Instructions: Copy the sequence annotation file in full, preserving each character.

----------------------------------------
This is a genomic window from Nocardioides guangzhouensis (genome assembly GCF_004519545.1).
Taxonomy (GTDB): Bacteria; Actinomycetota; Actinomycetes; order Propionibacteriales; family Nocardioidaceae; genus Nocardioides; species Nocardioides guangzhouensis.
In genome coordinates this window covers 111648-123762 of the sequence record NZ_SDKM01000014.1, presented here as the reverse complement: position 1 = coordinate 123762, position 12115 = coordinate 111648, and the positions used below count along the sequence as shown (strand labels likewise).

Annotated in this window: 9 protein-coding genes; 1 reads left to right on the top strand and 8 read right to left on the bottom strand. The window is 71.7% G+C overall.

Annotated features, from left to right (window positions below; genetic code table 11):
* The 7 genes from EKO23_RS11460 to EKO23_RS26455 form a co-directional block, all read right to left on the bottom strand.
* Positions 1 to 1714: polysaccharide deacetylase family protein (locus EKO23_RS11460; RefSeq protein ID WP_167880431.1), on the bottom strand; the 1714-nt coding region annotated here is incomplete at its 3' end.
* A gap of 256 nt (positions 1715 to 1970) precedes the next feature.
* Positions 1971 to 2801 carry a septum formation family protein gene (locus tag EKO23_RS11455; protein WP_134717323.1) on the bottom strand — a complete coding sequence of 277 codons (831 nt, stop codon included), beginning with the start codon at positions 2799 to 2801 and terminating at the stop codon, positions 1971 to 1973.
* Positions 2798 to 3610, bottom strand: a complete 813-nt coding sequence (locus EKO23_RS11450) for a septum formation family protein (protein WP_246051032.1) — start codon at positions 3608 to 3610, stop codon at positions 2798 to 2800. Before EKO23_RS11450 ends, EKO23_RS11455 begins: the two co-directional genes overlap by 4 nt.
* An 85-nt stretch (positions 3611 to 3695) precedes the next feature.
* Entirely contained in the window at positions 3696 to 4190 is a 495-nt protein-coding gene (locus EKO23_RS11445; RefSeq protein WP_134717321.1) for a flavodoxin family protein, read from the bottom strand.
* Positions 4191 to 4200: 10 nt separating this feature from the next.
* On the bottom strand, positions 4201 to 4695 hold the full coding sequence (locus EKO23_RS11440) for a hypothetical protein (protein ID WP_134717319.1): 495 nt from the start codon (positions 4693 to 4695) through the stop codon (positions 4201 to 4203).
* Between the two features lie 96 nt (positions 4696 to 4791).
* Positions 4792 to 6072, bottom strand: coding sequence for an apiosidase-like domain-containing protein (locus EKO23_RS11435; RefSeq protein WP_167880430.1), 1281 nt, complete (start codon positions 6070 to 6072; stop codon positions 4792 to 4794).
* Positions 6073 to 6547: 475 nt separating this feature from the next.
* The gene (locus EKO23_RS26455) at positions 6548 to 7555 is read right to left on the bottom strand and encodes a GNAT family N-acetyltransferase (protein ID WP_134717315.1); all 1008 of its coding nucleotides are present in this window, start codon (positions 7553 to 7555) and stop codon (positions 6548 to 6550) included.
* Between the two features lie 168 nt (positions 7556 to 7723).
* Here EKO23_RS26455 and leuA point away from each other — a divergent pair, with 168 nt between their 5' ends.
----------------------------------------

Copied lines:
This is a genomic window from Nocardioides guangzhouensis (genome assembly GCF_004519545.1).
Taxonomy (GTDB): Bacteria; Actinomycetota; Actinomycetes; order Propionibacteriales; family Nocardioidaceae; genus Nocardioides; species Nocardioides guangzhouensis.
In genome coordinates this window covers 111648-123762 of the sequence record NZ_SDKM01000014.1, presented here as the reverse complement: position 1 = coordinate 123762, position 12115 = coordinate 111648, and the positions used below count along the sequence as shown (strand labels likewise).

Annotated in this window: 9 protein-coding genes; 1 reads left to right on the top strand and 8 read right to left on the bottom strand. The window is 71.7% G+C overall.

Annotated features, from left to right (window positions below; genetic code table 11):
* The 7 genes from EKO23_RS11460 to EKO23_RS26455 form a co-directional block, all read right to left on the bottom strand.
* Positions 1 to 1714: polysaccharide deacetylase family protein (locus EKO23_RS11460; RefSeq protein ID WP_167880431.1), on the bottom strand; the 1714-nt coding region annotated here is incomplete at its 3' end.
* A gap of 256 nt (positions 1715 to 1970) precedes the next feature.
* Positions 1971 to 2801 carry a septum formation family protein gene (locus tag EKO23_RS11455; protein WP_134717323.1) on the bottom strand — a complete coding sequence of 277 codons (831 nt, stop codon included), beginning with the start codon at positions 2799 to 2801 and terminating at the stop codon, positions 1971 to 1973.
* Positions 2798 to 3610, bottom strand: a complete 813-nt coding sequence (locus EKO23_RS11450) for a septum formation family protein (protein WP_246051032.1) — start codon at positions 3608 to 3610, stop codon at positions 2798 to 2800. Before EKO23_RS11450 ends, EKO23_RS11455 begins: the two co-directional genes overlap by 4 nt.
* An 85-nt stretch (positions 3611 to 3695) precedes the next feature.
* Entirely contained in the window at positions 3696 to 4190 is a 495-nt protein-coding gene (locus EKO23_RS11445; RefSeq protein WP_134717321.1) for a flavodoxin family protein, read from the bottom strand.
* Positions 4191 to 4200: 10 nt separating this feature from the next.
* On the bottom strand, positions 4201 to 4695 hold the full coding sequence (locus EKO23_RS11440) for a hypothetical protein (protein ID WP_134717319.1): 495 nt from the start codon (positions 4693 to 4695) through the stop codon (positions 4201 to 4203).
* Between the two features lie 96 nt (positions 4696 to 4791).
* Positions 4792 to 6072, bottom strand: coding sequence for an apiosidase-like domain-containing protein (locus EKO23_RS11435; RefSeq protein WP_167880430.1), 1281 nt, complete (start codon positions 6070 to 6072; stop codon positions 4792 to 4794).
* Positions 6073 to 6547: 475 nt separating this feature from the next.
* The gene (locus EKO23_RS26455) at positions 6548 to 7555 is read right to left on the bottom strand and encodes a GNAT family N-acetyltransferase (protein ID WP_134717315.1); all 1008 of its coding nucleotides are present in this window, start codon (positions 7553 to 7555) and stop codon (positions 6548 to 6550) included.
* Between the two features lie 168 nt (positions 7556 to 7723).
* Here EKO23_RS26455 and leuA point away from each other — a divergent pair, with 168 nt between their 5' ends.